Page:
I was at dinner last week with blogger/designer extraordinaire Zana Bane of Garbage Dress, Digital Fashion Editor Mary Lee and designer Norisol Ferrari and Zana mentioned a promotion that she just got from a cool little shoe brand, Miista. Last week Miista ran a promotional program called “Cheaper with a Tweet”. Essentially how it works is that the more people tweet about something, the price drops. The amount of price drop is calculated using a person’s Klout score (the higher the score, the more the price drops). As the price goes down, people can buy until they are all gone.
I realize that other people have toyed around with this in the past and I have seen economics papers written on variable pricing models, but I just found this fascinating. First, it was really well done and fun. Second, it was a great way to find the clearing price for end of season product AND drive traffic to other products on the site. They paid for advertising through in-kind discounts and engaged and energized a loyal base while gaining exposure to new customers.
To me, pricing is one of the most fascinating facets of commerce and, especially in fashion and luxury, pricing is as much art as it is in science. There are all sorts of crazy elasticity curves that describe the relationship between demand and price. I am going to refrain from an economics lesson here, but I am convinced that for more than a handful of luxury goods of finite supply, there is an inverse elasticity curve (more demand at a higher price – crazy but true!).
But once the price is determined, all creativity goes. The price is the price and depending on demand, it holds or it is discounted as the season progresses based on the judgment of the brand or the retailer (obviously, some brands don’t discount at all, no matter what). But for years, fashion and luxury brands have given celebrities free or discounted product with the hope/commitment that they would wear the product and be photographed in the product, thus promoting the brand. In an abstract sense, the brands are making a conscious decision to buy (the hope of) publicity for the cost of the product. The celebrity provides credibility and aspiration for the brand and so it is usually a good deal for everyone.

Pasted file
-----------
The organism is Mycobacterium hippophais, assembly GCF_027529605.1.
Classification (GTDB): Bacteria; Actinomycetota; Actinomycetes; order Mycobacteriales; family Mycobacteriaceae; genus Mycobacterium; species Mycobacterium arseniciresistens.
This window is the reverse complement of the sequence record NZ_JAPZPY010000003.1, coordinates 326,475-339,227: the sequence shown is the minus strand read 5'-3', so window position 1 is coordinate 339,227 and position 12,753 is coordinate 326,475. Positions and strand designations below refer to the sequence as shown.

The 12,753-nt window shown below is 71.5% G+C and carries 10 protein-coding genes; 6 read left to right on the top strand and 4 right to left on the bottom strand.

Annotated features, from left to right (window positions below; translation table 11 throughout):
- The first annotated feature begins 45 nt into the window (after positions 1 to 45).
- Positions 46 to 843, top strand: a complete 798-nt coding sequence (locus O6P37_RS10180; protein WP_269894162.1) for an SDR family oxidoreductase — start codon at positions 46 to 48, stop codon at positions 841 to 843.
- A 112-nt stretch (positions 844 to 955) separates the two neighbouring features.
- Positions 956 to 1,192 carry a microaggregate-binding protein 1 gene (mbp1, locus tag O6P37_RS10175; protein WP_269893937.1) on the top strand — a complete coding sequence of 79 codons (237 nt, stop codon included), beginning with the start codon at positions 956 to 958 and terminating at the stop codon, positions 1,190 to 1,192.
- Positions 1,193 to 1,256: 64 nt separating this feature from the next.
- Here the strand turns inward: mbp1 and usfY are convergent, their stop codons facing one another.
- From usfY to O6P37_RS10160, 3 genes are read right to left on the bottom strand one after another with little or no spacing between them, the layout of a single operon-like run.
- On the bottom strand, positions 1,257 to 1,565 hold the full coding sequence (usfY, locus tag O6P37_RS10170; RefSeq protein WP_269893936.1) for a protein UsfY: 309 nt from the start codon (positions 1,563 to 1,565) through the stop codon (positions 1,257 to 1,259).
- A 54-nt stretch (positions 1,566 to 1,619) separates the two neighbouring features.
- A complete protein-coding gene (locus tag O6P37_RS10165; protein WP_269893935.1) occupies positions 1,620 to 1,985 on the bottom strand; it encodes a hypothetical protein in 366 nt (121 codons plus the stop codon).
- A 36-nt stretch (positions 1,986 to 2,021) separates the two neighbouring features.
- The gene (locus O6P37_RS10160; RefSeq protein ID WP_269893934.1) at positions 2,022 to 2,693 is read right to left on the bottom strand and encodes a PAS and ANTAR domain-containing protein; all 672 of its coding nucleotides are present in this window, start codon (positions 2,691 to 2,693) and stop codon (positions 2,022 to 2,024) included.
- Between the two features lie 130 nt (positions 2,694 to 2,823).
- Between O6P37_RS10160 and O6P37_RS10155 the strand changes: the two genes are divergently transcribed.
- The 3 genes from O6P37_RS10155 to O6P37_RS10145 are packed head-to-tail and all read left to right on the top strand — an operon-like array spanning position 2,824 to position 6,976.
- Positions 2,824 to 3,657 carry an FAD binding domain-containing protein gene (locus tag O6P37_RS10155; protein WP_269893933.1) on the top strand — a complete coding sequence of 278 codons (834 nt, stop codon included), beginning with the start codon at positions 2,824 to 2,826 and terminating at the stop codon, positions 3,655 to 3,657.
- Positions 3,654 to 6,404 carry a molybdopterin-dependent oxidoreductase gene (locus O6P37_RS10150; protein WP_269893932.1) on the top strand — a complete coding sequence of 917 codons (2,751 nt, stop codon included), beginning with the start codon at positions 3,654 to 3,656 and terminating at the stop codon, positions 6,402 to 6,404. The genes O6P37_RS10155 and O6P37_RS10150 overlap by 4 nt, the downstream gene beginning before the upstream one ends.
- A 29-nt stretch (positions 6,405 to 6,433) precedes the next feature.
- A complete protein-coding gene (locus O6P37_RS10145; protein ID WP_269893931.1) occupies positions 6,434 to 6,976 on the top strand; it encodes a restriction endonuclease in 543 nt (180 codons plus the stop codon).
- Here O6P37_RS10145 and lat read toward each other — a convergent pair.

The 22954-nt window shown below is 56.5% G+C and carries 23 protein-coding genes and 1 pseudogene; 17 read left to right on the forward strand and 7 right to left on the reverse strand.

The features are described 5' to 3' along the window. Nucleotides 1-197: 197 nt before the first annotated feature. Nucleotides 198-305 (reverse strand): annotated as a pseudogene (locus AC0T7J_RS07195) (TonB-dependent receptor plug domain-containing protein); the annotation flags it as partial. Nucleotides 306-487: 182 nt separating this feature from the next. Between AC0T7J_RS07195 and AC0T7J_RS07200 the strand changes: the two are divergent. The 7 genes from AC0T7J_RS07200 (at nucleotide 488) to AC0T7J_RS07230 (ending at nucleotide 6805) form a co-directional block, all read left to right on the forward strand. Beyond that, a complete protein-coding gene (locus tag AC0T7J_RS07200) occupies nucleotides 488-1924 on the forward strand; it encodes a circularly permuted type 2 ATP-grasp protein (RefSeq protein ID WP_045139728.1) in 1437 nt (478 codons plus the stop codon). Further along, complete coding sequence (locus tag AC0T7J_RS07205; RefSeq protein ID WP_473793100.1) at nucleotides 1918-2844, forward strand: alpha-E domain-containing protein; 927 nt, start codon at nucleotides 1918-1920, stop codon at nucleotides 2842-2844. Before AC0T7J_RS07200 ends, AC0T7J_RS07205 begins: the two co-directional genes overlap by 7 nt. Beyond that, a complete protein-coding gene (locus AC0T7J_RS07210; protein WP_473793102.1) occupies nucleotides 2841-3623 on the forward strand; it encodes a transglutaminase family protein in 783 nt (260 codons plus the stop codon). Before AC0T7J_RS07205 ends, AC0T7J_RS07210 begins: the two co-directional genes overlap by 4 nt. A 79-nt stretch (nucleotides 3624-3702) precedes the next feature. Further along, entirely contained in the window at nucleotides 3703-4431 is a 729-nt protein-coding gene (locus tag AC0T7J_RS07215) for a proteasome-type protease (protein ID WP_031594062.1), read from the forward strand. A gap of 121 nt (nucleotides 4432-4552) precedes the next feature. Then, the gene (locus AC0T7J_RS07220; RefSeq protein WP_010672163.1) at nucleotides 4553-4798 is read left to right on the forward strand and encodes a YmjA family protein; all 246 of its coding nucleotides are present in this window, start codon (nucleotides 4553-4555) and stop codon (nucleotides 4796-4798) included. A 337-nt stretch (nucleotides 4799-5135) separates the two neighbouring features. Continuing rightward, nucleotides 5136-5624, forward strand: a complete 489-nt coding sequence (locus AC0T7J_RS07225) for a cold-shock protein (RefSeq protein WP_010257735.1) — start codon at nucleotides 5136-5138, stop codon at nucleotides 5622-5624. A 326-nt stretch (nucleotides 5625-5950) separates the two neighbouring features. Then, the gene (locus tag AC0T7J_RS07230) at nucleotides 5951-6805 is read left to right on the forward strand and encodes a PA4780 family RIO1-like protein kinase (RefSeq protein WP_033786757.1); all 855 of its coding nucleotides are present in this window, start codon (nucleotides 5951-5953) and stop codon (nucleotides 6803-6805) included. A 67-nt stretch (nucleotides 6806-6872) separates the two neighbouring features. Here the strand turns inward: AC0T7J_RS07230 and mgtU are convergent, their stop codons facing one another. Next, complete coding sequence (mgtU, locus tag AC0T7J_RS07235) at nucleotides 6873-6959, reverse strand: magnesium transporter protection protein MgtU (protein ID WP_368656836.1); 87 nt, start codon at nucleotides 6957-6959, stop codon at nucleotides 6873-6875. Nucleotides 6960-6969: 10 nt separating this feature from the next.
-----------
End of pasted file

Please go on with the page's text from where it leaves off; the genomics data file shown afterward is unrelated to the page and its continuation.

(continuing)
In the world in which we currently live, everyone is a celebrity to some number of people. Perhaps its just one person, or maybe its millions, but almost everyone provides some level of influence greater than zero over some number of people greater than zero. So, as a brand, if I can harness that “celebrity” to influence other people to buy my brand, I should be willing to pay for that in some way. If I can influence one person, it might be too small to measure, but if I can move an entire audience, someone might be willing to give a 100% discount or more! 10 years ago this influence could not be measured quantitatively, but now it can. Klout and other services are beginning to provide real numbers to measure this influence and brands such as Miista are beginning to leverage it.
What does the future hold? Perhaps a different price for everyone on the planet based on your ability to influence others to purchase the brand? Sure, why not? One of our brilliant CEO’s has been drafting a way to do that already. But services like Klout measure influence in a really limited manner based on criteria that might not be important for brand. Justin Bieber has an incredibly high Klout score, but he would be a negative influence for me in men’s fashion – he has no clout with me at all. But someone like Brad Pitt would (hey, would not want to aspire to look like Brad Pitt?!!). But Brad’s score is a 41 while Justin’s is a 100. For me, JB is 1 and Brad Pitt is a 92 in Men’s Fashion. But Brad’s clout would change for me in other industries – in venture capital, Brad is probably a 5. So a one size fits all approach won’t work in gauging influence. I believe that in the future, a core competency of any brand will be its ability to gauge who are there actual and potential influencers.
Influence is an economic bargain: if you (my customer) influence others on my (the brand’s) behalf, I will give you some economic reward for doing so. That compensation may be reflected in the price I charge you for my product. There are so many subtleties that remain to be worked out (e.g. how do selective discounts impact other customers) but the promise here is really unlimited and it will be an amazing step forward in deepening the relationships between brands and their customers.
So congrats to Miista for making a fun and interesting first step here. I look forward to keeping an eye on this brand and the other creative things they will do.